The Massachusetts Department of Public Health announced on July 6 that West Nile virus has been detected in mosquitoes collected from Malden. This is the first time this year that mosquitoes inMaldenhave tested positive forWest Nile virus. The first of two spray treatments took place on July 6 in the Delta Terrace area, where the mosquitoes were identified.
According to Maria L Tamagna, R.N., Malden Board of Health, by the day of July 13, “There have been no reported cases of a human infection.”
The City of Malden has posted all the precautions on the city web site, in the press release and in the reverse 911 informational call.
“We have conducted a reverse 911 informational call to the high risk area, to inform our residents. The areas of known high risk will continue to be monitored throughout the summer, and treated as necessary,” said Tamagna.
West Nile virus is most commonly transmitted to humans by the bite of an infected mosquito. The mosquitoes that carry this virus are common throughout the state, and are found in urban as well as more rural areas. While West Nile Virus can infect people of all ages, people over the age of 50 are at higher risk for severe infection.
“The mosquitoes are most harmful to persons age 50 and over. With death more often to occur to people over age 70. The adult population is more often at risk to be bitten because, the insect bites a motionless human, which is Interesting because adults are less likely to use insect repellent.” Said Tamagna.
According to her, there are traps set up throughout the City, adjacent wetlands and water drains. When a mosquito is identified in a specific area, the area will be alerted.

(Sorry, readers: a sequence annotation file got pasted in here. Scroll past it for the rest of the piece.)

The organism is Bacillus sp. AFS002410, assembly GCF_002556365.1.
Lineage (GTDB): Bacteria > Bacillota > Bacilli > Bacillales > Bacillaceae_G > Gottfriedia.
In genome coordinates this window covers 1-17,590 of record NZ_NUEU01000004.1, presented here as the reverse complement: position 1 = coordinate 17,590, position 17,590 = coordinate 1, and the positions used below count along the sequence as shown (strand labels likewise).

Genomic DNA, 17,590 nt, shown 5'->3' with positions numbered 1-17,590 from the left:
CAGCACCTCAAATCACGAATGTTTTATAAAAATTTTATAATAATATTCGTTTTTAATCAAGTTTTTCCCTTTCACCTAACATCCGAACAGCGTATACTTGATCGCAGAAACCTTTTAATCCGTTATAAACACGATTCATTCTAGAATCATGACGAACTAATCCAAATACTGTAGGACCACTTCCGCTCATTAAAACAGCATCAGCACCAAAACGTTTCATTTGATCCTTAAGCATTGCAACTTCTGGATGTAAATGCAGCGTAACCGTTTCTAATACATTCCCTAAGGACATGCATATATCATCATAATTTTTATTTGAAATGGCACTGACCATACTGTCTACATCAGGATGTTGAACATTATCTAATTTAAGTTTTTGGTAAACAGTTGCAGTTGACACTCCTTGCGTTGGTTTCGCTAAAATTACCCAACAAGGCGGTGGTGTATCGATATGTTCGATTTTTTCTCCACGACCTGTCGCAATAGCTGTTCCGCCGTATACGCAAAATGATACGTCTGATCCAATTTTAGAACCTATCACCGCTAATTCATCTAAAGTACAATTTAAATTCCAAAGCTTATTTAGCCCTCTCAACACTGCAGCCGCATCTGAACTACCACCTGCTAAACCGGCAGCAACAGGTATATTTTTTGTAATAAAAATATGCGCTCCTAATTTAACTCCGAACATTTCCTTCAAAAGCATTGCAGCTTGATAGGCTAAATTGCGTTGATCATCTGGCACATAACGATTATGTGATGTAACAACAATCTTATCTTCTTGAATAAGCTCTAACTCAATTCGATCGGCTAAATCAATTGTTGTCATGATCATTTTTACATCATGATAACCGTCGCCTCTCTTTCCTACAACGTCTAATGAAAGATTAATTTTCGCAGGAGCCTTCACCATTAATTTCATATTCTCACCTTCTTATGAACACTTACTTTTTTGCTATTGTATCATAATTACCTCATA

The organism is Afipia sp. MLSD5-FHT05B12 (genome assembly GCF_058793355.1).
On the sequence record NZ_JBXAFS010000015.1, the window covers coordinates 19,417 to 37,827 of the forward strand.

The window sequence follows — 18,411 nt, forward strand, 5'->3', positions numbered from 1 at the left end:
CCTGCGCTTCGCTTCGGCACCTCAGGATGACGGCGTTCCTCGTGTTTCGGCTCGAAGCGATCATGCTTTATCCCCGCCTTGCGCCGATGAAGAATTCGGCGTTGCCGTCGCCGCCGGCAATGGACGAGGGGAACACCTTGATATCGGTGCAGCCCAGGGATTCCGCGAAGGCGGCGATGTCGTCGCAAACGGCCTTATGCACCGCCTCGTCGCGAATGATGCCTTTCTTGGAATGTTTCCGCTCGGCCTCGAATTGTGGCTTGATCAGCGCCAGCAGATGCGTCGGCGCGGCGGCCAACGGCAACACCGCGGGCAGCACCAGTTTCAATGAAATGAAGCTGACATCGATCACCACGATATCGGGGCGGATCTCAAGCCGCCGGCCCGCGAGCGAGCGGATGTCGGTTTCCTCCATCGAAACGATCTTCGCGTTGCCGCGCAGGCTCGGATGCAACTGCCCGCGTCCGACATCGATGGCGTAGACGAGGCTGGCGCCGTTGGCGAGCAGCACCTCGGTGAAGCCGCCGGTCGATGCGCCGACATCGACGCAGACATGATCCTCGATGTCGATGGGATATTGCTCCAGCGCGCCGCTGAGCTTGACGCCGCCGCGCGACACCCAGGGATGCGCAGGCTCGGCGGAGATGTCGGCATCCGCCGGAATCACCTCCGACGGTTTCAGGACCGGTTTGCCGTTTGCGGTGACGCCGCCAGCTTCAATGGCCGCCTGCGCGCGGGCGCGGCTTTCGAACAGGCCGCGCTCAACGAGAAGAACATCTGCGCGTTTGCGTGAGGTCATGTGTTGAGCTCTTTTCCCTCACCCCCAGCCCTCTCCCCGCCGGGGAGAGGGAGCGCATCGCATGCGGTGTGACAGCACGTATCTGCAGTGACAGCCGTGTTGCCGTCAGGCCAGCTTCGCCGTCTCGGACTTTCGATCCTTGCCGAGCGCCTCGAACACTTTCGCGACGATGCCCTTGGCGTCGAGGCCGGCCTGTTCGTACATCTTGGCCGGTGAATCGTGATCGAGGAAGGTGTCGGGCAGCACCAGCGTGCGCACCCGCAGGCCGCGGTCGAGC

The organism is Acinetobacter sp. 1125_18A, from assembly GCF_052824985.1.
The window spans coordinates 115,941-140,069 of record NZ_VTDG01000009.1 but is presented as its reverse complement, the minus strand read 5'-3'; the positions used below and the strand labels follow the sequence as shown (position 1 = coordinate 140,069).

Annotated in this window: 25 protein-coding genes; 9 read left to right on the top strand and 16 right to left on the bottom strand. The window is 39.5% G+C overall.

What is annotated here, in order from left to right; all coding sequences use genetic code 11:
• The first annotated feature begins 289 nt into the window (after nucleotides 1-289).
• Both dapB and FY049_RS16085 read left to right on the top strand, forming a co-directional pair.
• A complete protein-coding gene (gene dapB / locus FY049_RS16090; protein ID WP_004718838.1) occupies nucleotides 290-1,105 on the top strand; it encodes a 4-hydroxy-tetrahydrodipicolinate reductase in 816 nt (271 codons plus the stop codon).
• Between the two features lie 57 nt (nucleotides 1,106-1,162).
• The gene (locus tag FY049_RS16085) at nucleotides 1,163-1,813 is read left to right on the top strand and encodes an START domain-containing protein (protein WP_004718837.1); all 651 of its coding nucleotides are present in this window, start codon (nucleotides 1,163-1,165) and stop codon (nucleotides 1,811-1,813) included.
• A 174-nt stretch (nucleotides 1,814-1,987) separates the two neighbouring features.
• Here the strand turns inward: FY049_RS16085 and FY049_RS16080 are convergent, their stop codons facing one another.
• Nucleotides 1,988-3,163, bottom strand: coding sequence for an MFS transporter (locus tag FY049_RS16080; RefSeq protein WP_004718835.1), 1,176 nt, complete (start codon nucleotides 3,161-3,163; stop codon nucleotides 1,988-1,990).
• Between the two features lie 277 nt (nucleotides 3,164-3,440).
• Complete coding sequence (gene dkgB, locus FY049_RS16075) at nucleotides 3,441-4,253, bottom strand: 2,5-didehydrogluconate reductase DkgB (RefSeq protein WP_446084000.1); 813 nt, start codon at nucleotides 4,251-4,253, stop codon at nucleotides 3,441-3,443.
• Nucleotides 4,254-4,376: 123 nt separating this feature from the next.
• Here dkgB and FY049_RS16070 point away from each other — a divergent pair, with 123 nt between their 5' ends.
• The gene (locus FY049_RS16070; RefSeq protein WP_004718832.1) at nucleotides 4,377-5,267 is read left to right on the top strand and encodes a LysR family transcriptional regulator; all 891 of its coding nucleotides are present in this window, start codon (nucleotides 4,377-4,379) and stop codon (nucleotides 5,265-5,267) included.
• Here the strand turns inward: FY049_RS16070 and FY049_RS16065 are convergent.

“[I will pay] more attention against dirty water or waste surrounded my house, I’ll just keep cleaning up to make sure they don’t have a chance to survival or exist. I’ll just suggest others don’t let their kids play outside the house.” Taylor Tai, 32, resident ofMalden, said after knowing the confirmation.
As suggested by the City of Malden, by taking a few, common-sense precautions, residents can help protect themselves and their families:
Avoid Mosquito Bites
Peak Mosquito biting hours are from dusk to dawn. Consider rescheduling outdoor activities that occur during evening or early morning. If you are outdoors at any time and notice mosquitoes around you, take steps to avoid being bitten by moving indoors, covering up and/or wearing repellant.
Protective Clothing can help reduce mosquito bites. Although it may be difficult to do when it’s hot, wearing long-sleeves, long pants and socks when outdoors will help keep mosquitoes away from your skin.
Apply Insect Repellent when you go outdoors.
Mosquito-Proof Your Home
Drain Standing Water – Mosquitoes lay their eggs in standing water. Limit the number of places around your home for mosquitoes to breed by either draining or getting rid of items that hold water. Check rain gutters and drains. Empty any unused flowerpots and wading pools.
Install or Repair Screens – Keep mosquitoes outside by having tightly-fitting screens on all of your windows and doors.
While the Malden Board of Health continues to work closely with the Massachusetts Department of Public Health and other agencies, you can find updated information at www.cityofmalden.org and the City ofMalden Face Book page.
Information about West Nile Virus and reports of current and historical West Nile Virus activity in Massachusettscan be found on the Massachusetts Department of Public Health website athttp://www.mass.gov/dph/wnv.
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